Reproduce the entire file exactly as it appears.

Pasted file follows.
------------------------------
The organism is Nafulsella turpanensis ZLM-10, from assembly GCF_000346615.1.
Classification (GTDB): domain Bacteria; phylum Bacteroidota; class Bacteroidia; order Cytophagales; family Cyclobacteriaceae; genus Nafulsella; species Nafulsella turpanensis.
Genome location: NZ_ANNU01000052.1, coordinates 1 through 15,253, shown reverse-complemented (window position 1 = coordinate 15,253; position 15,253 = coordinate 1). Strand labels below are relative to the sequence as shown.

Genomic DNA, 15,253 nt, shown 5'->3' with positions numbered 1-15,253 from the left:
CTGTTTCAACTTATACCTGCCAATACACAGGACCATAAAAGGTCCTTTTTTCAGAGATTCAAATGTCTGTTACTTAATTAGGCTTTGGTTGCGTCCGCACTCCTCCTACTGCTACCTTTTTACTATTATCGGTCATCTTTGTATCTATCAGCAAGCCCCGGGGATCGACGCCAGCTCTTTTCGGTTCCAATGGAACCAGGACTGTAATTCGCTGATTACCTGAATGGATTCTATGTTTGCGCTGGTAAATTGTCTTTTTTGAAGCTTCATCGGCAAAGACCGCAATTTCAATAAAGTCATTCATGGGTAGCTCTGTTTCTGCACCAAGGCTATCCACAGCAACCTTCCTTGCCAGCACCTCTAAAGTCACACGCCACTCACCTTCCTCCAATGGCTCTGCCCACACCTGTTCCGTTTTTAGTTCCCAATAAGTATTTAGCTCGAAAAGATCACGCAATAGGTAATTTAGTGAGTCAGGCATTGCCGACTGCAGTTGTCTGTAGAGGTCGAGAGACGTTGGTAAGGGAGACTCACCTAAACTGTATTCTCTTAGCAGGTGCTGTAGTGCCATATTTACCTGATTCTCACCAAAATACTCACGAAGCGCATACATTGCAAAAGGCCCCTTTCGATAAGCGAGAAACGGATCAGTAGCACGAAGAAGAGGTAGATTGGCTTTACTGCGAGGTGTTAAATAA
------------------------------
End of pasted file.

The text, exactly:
The organism is Nafulsella turpanensis ZLM-10, from assembly GCF_000346615.1.
Classification (GTDB): domain Bacteria; phylum Bacteroidota; class Bacteroidia; order Cytophagales; family Cyclobacteriaceae; genus Nafulsella; species Nafulsella turpanensis.
Genome location: NZ_ANNU01000052.1, coordinates 1 through 15,253, shown reverse-complemented (window position 1 = coordinate 15,253; position 15,253 = coordinate 1). Strand labels below are relative to the sequence as shown.

Genomic DNA, 15,253 nt, shown 5'->3' with positions numbered 1-15,253 from the left:
CTGTTTCAACTTATACCTGCCAATACACAGGACCATAAAAGGTCCTTTTTTCAGAGATTCAAATGTCTGTTACTTAATTAGGCTTTGGTTGCGTCCGCACTCCTCCTACTGCTACCTTTTTACTATTATCGGTCATCTTTGTATCTATCAGCAAGCCCCGGGGATCGACGCCAGCTCTTTTCGGTTCCAATGGAACCAGGACTGTAATTCGCTGATTACCTGAATGGATTCTATGTTTGCGCTGGTAAATTGTCTTTTTTGAAGCTTCATCGGCAAAGACCGCAATTTCAATAAAGTCATTCATGGGTAGCTCTGTTTCTGCACCAAGGCTATCCACAGCAACCTTCCTTGCCAGCACCTCTAAAGTCACACGCCACTCACCTTCCTCCAATGGCTCTGCCCACACCTGTTCCGTTTTTAGTTCCCAATAAGTATTTAGCTCGAAAAGATCACGCAATAGGTAATTTAGTGAGTCAGGCATTGCCGACTGCAGTTGTCTGTAGAGGTCGAGAGACGTTGGTAAGGGAGACTCACCTAAACTGTATTCTCTTAGCAGGTGCTGTAGTGCCATATTTACCTGATTCTCACCAAAATACTCACGAAGCGCATACATTGCAAAAGGCCCCTTTCGATAAGCGAGAAACGGATCAGTAGCACGAAGAAGAGGTAGATTGGCTTTACTGCGAGGTGTTAAATAA